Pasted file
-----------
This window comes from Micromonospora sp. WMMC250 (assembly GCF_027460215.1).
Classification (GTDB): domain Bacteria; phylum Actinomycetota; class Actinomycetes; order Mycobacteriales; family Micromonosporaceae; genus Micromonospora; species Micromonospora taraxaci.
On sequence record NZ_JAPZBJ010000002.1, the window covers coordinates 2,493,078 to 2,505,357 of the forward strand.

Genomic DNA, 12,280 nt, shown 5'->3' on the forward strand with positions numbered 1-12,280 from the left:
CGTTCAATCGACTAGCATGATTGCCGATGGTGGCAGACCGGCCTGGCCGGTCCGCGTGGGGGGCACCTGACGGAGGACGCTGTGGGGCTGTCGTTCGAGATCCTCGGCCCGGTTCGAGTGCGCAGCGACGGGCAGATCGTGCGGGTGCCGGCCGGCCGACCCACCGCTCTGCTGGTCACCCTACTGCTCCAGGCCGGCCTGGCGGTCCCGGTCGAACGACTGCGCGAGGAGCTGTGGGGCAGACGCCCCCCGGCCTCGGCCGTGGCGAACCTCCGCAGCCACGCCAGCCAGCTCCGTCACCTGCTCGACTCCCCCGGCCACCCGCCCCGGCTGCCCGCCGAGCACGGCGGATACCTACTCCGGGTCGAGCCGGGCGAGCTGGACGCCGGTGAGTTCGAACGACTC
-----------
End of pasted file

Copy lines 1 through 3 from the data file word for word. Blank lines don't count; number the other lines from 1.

This window comes from Micromonospora sp. WMMC250 (assembly GCF_027460215.1).
Classification (GTDB): domain Bacteria; phylum Actinomycetota; class Actinomycetes; order Mycobacteriales; family Micromonosporaceae; genus Micromonospora; species Micromonospora taraxaci.
On sequence record NZ_JAPZBJ010000002.1, the window covers coordinates 2,493,078 to 2,505,357 of the forward strand.